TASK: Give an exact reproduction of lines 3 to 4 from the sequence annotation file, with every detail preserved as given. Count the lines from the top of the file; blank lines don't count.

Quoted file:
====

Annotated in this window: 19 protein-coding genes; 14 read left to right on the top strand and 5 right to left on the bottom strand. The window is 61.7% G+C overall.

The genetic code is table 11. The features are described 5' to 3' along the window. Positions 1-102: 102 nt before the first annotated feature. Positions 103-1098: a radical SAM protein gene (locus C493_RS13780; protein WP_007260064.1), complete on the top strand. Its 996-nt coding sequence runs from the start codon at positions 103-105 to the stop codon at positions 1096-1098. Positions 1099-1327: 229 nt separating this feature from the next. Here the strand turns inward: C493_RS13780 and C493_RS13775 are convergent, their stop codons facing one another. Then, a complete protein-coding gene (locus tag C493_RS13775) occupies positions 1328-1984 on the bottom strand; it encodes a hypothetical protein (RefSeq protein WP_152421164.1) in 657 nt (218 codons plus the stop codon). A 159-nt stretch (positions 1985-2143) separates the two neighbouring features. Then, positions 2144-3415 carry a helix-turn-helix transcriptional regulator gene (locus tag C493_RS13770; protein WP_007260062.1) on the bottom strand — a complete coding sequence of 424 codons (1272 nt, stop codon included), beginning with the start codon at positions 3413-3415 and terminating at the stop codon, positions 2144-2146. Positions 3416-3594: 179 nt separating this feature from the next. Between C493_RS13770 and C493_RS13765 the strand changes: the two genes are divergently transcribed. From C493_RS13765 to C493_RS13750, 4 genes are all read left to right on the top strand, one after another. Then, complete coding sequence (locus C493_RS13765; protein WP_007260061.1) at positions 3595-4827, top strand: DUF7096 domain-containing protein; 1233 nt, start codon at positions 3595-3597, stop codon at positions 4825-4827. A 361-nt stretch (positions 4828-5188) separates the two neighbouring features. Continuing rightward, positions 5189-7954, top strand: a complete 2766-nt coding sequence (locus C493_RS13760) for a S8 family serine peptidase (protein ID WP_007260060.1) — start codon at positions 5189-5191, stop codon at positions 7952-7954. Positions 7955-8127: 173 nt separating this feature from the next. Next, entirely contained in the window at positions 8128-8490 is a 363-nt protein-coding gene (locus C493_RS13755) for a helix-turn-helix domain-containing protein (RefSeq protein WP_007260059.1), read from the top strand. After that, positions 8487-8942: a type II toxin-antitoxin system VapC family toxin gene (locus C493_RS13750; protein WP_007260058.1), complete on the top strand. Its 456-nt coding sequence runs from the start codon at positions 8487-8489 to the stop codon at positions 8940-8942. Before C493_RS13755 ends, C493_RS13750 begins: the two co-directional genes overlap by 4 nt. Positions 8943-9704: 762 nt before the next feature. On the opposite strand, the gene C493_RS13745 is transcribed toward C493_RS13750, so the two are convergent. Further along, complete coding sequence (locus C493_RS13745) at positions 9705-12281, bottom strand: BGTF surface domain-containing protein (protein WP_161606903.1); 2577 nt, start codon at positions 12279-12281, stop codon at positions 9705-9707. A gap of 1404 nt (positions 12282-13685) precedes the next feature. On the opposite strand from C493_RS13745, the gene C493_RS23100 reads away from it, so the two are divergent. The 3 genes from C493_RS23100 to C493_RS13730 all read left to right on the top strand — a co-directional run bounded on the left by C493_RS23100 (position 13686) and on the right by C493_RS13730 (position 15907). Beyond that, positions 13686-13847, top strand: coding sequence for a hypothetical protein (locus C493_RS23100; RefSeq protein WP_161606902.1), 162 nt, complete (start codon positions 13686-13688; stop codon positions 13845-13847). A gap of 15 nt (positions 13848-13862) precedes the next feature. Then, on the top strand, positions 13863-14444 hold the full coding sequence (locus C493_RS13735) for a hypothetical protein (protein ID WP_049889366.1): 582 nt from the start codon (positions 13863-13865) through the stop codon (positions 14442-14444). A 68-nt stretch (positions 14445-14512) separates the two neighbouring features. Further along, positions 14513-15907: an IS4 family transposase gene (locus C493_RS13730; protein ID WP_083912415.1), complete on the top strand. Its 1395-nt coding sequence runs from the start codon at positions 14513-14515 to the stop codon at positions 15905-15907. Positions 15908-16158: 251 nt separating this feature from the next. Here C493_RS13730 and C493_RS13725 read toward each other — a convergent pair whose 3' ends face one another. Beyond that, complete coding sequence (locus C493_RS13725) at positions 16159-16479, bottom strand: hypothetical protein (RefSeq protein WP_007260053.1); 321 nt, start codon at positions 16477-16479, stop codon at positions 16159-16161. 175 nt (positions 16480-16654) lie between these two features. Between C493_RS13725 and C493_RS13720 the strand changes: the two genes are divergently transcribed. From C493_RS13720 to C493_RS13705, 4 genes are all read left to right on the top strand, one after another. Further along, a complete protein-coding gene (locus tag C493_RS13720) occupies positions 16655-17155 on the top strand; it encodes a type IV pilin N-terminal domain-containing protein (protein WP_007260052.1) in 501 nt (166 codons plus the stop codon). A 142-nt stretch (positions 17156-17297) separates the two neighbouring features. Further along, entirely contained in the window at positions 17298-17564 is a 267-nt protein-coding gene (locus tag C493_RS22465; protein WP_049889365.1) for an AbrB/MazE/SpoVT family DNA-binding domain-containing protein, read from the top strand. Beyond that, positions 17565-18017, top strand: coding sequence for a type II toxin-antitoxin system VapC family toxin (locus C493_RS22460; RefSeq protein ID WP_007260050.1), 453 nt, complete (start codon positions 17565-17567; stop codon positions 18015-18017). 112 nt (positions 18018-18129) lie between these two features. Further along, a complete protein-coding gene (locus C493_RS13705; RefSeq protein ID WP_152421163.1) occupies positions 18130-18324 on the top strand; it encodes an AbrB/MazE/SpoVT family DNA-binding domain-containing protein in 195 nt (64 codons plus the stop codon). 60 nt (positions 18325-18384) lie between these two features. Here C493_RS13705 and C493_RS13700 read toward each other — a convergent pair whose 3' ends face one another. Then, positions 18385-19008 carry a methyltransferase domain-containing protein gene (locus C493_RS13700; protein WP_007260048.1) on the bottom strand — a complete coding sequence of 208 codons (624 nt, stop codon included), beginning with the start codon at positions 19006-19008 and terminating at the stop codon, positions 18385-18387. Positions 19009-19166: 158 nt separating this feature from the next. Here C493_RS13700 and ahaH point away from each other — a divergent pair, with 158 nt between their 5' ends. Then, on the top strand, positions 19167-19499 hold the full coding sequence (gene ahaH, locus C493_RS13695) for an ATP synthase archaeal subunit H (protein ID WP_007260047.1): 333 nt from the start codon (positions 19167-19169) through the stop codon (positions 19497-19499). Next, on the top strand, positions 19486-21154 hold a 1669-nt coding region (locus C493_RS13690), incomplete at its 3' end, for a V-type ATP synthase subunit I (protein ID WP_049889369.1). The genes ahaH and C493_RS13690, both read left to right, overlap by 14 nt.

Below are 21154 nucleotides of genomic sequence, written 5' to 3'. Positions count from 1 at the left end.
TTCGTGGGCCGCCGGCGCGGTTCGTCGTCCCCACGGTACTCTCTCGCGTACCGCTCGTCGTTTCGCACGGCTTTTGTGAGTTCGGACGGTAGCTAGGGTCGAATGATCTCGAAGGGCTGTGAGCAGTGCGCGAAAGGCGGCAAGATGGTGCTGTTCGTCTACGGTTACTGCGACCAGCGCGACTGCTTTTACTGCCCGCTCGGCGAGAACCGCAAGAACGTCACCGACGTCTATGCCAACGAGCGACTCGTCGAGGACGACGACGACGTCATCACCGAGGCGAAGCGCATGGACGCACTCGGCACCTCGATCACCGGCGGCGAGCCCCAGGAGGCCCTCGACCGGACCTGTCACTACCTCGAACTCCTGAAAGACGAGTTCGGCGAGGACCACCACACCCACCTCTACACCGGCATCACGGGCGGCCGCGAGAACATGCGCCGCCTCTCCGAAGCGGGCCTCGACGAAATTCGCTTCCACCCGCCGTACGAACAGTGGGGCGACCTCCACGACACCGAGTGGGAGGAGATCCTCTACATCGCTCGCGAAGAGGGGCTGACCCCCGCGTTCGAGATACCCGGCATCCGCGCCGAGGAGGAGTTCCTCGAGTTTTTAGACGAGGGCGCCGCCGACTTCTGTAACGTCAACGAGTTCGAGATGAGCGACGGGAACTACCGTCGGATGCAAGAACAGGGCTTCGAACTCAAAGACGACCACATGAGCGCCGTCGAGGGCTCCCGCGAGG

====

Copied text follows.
Below are 21154 nucleotides of genomic sequence, written 5' to 3'. Positions count from 1 at the left end.
TTCGTGGGCCGCCGGCGCGGTTCGTCGTCCCCACGGTACTCTCTCGCGTACCGCTCGTCGTTTCGCACGGCTTTTGTGAGTTCGGACGGTAGCTAGGGTCGAATGATCTCGAAGGGCTGTGAGCAGTGCGCGAAAGGCGGCAAGATGGTGCTGTTCGTCTACGGTTACTGCGACCAGCGCGACTGCTTTTACTGCCCGCTCGGCGAGAACCGCAAGAACGTCACCGACGTCTATGCCAACGAGCGACTCGTCGAGGACGACGACGACGTCATCACCGAGGCGAAGCGCATGGACGCACTCGGCACCTCGATCACCGGCGGCGAGCCCCAGGAGGCCCTCGACCGGACCTGTCACTACCTCGAACTCCTGAAAGACGAGTTCGGCGAGGACCACCACACCCACCTCTACACCGGCATCACGGGCGGCCGCGAGAACATGCGCCGCCTCTCCGAAGCGGGCCTCGACGAAATTCGCTTCCACCCGCCGTACGAACAGTGGGGCGACCTCCACGACACCGAGTGGGAGGAGATCCTCTACATCGCTCGCGAAGAGGGGCTGACCCCCGCGTTCGAGATACCCGGCATCCGCGCCGAGGAGGAGTTCCTCGAGTTTTTAGACGAGGGCGCCGCCGACTTCTGTAACGTCAACGAGTTCGAGATGAGCGACGGGAACTACCGTCGGATGCAAGAACAGGGCTTCGAACTCAAAGACGACCACATGAGCGCCGTCGAGGGCTCCCGCGAGG